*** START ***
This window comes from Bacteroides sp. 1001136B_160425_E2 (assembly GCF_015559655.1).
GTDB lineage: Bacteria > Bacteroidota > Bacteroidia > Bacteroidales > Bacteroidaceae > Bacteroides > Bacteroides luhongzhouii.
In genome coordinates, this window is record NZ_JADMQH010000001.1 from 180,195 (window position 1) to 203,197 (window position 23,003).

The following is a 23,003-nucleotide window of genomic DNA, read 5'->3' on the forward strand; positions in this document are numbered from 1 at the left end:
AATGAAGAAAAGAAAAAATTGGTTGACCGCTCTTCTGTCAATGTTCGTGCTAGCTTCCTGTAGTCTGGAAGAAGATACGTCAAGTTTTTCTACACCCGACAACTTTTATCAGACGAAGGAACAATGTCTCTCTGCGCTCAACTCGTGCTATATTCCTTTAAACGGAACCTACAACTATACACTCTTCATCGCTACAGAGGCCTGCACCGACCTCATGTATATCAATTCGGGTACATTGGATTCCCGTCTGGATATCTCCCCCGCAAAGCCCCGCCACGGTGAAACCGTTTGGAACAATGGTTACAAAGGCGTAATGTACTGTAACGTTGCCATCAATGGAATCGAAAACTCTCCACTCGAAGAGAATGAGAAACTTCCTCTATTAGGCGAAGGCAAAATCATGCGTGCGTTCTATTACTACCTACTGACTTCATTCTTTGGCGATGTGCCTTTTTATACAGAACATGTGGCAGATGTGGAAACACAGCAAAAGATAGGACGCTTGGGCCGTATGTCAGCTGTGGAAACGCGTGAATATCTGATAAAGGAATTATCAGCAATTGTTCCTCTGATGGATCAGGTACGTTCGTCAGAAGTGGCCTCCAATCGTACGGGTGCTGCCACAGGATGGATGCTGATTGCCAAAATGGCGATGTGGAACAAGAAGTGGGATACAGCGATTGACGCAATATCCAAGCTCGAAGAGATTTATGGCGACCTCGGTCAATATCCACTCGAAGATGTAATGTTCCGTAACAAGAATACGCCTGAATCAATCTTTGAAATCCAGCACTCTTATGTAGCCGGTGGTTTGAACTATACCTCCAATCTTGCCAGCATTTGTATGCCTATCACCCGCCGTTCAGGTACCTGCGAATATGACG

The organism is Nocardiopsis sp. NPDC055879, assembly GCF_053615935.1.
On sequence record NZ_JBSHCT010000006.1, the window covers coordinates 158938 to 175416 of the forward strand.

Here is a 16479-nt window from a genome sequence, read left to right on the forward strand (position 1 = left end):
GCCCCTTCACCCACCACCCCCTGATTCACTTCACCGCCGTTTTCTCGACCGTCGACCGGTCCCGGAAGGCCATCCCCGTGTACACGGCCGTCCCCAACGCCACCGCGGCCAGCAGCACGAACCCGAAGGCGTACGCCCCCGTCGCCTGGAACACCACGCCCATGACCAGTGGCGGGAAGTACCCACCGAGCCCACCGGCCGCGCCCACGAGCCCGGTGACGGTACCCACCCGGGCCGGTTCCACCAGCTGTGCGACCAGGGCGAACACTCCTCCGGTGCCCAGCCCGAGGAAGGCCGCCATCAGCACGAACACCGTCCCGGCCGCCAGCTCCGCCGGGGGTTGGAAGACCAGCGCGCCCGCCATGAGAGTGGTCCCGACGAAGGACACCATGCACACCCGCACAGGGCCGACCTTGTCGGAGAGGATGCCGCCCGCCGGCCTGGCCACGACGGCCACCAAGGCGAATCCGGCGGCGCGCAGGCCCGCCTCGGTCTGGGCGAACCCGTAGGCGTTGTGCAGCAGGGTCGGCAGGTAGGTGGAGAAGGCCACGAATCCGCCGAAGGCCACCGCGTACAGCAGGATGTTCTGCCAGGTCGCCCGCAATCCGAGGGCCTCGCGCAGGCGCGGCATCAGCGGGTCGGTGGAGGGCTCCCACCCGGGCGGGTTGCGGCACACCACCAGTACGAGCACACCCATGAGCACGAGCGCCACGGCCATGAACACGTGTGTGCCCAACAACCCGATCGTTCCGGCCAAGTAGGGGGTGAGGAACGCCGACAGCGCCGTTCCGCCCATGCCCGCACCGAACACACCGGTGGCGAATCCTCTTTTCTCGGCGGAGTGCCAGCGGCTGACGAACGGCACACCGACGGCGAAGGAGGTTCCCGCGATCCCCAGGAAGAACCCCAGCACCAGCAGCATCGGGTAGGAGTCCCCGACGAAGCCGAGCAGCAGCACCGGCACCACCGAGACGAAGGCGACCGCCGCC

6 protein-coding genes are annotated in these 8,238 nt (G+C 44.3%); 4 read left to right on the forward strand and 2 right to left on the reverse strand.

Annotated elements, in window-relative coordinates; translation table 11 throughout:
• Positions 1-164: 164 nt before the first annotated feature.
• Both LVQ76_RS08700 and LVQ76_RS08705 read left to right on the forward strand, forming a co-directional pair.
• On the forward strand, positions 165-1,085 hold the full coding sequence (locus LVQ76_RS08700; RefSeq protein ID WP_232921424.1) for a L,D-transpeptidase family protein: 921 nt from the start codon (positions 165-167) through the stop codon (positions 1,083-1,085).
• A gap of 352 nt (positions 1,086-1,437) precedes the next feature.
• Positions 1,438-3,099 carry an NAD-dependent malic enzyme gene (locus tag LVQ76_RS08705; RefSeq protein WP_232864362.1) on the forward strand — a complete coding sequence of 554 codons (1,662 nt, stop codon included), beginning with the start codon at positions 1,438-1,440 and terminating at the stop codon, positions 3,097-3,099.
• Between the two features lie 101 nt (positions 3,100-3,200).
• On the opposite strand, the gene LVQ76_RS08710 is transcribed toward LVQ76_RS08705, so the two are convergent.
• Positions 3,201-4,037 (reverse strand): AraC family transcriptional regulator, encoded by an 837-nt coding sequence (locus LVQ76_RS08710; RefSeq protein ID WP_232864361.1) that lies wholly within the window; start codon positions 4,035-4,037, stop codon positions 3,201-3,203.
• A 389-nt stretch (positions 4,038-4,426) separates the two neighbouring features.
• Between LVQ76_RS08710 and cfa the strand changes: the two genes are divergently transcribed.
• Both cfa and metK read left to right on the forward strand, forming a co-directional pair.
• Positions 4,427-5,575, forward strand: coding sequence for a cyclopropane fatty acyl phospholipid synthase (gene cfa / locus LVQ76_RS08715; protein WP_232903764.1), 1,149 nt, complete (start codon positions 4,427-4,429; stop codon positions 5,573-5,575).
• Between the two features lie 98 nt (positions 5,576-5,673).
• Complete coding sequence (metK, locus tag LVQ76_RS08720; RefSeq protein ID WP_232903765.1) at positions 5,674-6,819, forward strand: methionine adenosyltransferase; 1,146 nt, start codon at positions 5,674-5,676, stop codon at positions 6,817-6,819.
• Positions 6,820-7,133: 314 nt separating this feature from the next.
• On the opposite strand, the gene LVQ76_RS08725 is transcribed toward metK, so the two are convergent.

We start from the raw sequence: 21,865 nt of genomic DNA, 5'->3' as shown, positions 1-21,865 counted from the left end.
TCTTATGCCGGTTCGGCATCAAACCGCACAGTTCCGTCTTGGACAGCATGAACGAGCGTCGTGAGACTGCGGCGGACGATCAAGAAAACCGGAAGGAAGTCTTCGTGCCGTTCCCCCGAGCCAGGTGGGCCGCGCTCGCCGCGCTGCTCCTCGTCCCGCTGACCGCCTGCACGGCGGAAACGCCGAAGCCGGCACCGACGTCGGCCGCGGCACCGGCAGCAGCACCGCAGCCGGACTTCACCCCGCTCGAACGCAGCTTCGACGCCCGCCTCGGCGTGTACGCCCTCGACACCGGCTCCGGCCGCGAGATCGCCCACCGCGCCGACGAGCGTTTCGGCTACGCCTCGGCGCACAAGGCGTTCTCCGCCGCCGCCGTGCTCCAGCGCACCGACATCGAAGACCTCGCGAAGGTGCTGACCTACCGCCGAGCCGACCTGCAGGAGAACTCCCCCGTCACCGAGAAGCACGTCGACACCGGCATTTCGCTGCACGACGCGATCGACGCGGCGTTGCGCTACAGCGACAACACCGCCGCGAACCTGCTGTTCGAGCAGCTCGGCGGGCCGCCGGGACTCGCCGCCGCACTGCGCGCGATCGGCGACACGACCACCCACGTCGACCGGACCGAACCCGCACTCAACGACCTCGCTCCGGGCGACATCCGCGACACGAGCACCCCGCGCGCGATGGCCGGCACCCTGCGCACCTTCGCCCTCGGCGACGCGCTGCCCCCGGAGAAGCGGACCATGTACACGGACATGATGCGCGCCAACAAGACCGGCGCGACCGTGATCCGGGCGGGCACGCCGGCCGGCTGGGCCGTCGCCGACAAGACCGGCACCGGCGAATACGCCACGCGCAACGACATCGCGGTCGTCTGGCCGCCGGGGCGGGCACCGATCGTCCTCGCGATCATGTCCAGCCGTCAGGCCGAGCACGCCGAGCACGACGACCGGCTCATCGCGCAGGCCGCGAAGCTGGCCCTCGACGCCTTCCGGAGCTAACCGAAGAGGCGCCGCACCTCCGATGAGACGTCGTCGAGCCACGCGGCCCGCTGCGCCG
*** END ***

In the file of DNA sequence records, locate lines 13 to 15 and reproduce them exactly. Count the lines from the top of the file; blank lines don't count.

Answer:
• Both LVQ76_RS08700 and LVQ76_RS08705 read left to right on the forward strand, forming a co-directional pair.
• On the forward strand, positions 165-1,085 hold the full coding sequence (locus LVQ76_RS08700; RefSeq protein ID WP_232921424.1) for a L,D-transpeptidase family protein: 921 nt from the start codon (positions 165-167) through the stop codon (positions 1,083-1,085).
• A gap of 352 nt (positions 1,086-1,437) precedes the next feature.